Buster Keaton's Silent Shorts by James L. Neibaur download in iPad, ePub, pdf
The billiard balls start jumping around, the mechanical wall arm socks a houseguest in the jaw, and Buster, trying to escape, gets his head caught in a pair of sliding doors. Keaton was both a brilliant slapstick comedian and creative pioneer of the visual medium of film. Arbuckle left in to begin a brief career in feature films, leaving Keaton the sole star of the shorts series.
With The Playhouse, Keaton and his cameraman Elgin Lessley advanced the art of photographic effects with their mechanical ingenuity. Minstrel shows were a standard element of s live theater, and blackface performances did not entirely vanish from American entertainment until the s. The comfort of Buster Keaton's short films Buster with his classic melancholy face. They share a sweet moment when Buster catches Sybil drawing interlocking hearts on the wall of the home they are building from a kit.
Keaton and Lessley used the multiple exposures again, most notably in the feature Sherlock, Jr. Buster also finds himself in possession of a trick canoe that breaks into three parts at the most inopportune times. History recounts that he returned the camera the next morning and asked Arbuckle for a job.
Buster and Sybil Seely as cute newlyweds. Buster is smitten and wants to prove himself to her, and runs into trouble. Keaton starred alongside Arbuckle, but learned film direction as well during this period. Comedic film master Buster Keaton was my gateway drug to the ever-expanding universe that is classic film. Buster Keaton was a giant of early cinema comedy, along with Charlie Chaplin and Harold Lloyd.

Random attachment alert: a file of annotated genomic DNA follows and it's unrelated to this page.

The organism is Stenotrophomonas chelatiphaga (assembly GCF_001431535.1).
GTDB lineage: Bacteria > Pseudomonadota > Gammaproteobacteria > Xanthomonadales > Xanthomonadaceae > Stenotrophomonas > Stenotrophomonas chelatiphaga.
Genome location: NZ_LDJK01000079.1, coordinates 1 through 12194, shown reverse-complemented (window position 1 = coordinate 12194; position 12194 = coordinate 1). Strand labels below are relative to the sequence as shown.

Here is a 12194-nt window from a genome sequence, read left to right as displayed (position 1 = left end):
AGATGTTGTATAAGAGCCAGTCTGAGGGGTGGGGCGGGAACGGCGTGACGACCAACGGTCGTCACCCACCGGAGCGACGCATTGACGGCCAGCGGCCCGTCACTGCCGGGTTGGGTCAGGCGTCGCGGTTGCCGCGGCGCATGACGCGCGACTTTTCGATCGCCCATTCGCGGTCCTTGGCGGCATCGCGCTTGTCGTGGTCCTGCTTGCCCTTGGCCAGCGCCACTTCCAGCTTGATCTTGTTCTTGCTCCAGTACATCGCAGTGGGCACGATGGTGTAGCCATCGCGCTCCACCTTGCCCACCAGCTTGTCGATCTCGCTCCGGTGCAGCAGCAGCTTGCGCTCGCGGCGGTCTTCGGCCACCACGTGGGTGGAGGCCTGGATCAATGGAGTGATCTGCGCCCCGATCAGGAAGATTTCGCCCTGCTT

So if your idea of comfort is taking your mind off your troubles, you could do worse than to settle down and treat yourself to a few doses of Keaton short film hilariousness. Once they had begun, there was no way to correct any miscues or misplaced elements in the frame. All goes well early in the film, but later a series of malfunctions going on in each room simultaneously sends Buster, and the viewer, into a tailspin of hilarity. Unfortunately, the show within the film features Keaton in blackface, a performance that modern audiences find objectionable. Thankfully, restored versions of all his classic features and most of his noteworthy shorts are now available for home viewing.
This does not mean that he backs down from a fight, but that through his exceptional pantomime and emotion-filled eyes, can immediately get you, the viewer, on his side. He went on to make ten more silent features. You often see clips of the escalator-driven staircase with poor Buster being thrown around trying to keep his balance as the mechanism goes out of control. Apparently, he actually did break a leg doing the stair stunts for this film. Circus legend Geoff Hoyle often cites Keaton as an influence on his work.
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